Intermediate-mass Black HolesThe Andromeda galaxy's Globular cluster Mayall II is a strong candidate for hosting an IMBH at its core.
(100—106 M⊙) An intermediate-mass black hole (IMBH) is one whose mass is significantly more than stellar black holes (see below) yet far less than supermassive black holes. Relatively few of these objects are believed to exist compared to the abundance of observed black holes in the stellar and supermassive mass ranges. Since the mechanisms by which IMBHs form are uncertain, it is not clear why this discrepancy exists.
IMBHs are too massive to be formed by the collapse of a single star, which is how stellar black holes are thought to form. Their environments lack the extreme conditions, the high densities and large velocities observed at the centers of galaxies, which seemingly lead to the formation of supermassive black holes. There are three popular formation scenarios for this mass range of black holes. First is the merging of stellar mass black holes and other compact objects by means of accretion; second is the runaway collision of massive stars in dense stellar clusters and the collapse of the collision product into an intermediate-mass black hole (see graphic); third is that they are primordial black holes formed early in the history of the universe.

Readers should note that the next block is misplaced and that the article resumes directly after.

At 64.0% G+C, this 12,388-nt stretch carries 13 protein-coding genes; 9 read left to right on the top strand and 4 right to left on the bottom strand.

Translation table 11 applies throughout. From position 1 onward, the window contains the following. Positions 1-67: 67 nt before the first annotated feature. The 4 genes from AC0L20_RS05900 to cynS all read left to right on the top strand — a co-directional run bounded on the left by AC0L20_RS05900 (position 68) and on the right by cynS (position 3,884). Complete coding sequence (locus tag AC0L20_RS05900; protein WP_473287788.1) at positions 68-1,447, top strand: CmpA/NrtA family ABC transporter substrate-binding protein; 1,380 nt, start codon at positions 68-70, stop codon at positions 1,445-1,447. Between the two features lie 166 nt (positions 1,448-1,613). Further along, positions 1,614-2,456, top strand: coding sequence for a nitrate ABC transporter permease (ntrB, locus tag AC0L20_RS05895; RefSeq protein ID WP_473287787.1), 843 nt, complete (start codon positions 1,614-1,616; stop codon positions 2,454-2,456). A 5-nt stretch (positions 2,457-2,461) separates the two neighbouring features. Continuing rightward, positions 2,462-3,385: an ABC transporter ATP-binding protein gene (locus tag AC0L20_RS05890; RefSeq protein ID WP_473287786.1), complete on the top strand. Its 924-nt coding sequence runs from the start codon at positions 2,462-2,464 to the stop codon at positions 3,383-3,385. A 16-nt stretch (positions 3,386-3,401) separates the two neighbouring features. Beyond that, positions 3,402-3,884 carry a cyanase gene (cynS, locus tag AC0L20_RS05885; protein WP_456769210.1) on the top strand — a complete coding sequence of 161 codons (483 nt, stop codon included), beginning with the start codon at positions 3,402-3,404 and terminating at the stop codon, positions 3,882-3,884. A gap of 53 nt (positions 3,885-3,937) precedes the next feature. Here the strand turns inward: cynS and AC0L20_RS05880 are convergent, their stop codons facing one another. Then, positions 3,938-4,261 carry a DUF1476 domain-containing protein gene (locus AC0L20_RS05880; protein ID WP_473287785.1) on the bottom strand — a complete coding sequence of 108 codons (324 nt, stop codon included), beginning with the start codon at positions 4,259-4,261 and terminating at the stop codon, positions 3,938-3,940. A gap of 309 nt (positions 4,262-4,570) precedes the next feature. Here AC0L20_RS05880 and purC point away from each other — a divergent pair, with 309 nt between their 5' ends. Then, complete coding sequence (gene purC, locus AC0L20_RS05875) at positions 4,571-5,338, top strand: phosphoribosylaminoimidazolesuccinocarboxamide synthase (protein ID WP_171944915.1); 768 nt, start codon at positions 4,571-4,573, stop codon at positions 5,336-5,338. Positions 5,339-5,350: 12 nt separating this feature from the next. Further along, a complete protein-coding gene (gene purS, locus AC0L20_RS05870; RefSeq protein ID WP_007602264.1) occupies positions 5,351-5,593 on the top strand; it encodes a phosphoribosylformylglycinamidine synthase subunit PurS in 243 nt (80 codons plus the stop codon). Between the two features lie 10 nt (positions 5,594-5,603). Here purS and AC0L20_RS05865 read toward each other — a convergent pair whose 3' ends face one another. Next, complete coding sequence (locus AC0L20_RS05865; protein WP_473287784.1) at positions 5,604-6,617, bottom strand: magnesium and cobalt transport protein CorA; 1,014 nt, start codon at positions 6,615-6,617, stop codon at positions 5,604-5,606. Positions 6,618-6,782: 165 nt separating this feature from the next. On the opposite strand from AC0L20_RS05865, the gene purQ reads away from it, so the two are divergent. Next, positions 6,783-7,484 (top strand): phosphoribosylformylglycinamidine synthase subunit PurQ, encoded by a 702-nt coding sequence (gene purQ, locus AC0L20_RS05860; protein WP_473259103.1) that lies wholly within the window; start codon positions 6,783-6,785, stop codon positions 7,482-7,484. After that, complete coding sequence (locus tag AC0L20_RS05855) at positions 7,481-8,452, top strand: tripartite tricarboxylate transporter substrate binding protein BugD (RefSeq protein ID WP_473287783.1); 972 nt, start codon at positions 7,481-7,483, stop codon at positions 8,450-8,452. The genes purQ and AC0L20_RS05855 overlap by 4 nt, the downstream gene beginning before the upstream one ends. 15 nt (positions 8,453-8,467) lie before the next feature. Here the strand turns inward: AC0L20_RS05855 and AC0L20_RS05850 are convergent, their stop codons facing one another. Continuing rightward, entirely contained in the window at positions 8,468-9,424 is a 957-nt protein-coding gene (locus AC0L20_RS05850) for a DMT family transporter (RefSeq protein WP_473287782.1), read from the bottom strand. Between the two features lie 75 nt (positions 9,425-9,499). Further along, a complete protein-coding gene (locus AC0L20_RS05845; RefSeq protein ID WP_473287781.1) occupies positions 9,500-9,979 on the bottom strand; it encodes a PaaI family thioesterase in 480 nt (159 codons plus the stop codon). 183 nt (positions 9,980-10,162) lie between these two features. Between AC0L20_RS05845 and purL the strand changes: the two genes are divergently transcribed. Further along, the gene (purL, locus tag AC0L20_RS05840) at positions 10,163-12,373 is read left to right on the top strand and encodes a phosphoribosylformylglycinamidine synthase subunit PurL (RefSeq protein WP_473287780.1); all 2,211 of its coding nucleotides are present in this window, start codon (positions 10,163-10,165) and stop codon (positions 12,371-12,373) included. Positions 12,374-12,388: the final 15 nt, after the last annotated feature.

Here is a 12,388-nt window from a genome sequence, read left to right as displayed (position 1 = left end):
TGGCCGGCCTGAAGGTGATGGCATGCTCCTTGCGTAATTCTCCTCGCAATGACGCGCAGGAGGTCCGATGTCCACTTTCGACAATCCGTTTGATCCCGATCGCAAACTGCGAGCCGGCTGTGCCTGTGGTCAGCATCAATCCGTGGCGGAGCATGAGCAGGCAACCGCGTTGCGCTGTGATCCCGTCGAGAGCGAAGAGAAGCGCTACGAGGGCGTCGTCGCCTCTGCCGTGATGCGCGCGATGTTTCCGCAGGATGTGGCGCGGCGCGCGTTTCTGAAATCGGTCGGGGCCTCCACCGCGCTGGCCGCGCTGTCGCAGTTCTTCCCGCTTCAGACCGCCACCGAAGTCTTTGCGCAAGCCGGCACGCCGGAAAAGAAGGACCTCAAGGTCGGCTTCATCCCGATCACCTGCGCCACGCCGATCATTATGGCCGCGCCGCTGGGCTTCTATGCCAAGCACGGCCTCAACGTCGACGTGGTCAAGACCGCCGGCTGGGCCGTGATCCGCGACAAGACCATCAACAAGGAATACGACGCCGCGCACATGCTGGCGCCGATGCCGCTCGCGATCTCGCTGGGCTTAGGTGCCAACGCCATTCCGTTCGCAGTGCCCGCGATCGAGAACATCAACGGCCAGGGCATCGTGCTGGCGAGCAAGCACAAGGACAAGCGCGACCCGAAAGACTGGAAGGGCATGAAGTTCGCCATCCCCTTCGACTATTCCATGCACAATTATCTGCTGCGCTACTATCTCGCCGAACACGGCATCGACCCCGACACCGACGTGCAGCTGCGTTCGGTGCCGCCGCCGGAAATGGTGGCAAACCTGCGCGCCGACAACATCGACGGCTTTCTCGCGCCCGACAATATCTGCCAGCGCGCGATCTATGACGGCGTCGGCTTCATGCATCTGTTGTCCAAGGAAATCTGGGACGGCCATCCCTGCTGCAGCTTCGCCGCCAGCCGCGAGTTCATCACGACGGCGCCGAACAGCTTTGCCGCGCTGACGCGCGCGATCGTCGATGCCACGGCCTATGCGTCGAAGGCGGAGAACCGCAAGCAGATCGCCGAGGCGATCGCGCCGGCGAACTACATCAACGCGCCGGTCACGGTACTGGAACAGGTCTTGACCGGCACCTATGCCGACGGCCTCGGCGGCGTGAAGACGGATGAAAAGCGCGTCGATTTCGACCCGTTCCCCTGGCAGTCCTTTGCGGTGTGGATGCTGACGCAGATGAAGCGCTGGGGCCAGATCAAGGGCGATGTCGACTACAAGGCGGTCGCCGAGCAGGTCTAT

Until recently there has been no incontrovertible observational proof of the actual existence of intermediate-mass black holes. However, a team at the CSIRO radio telescope in Australia announced on 2012-07-09 that it had the first conclusive evidence of an IMBH, one massing between 20—90 kM⊙.
Alone among the four types of black holes, IMBHs are not the subject or setting for works of fiction cataloged below in this article.
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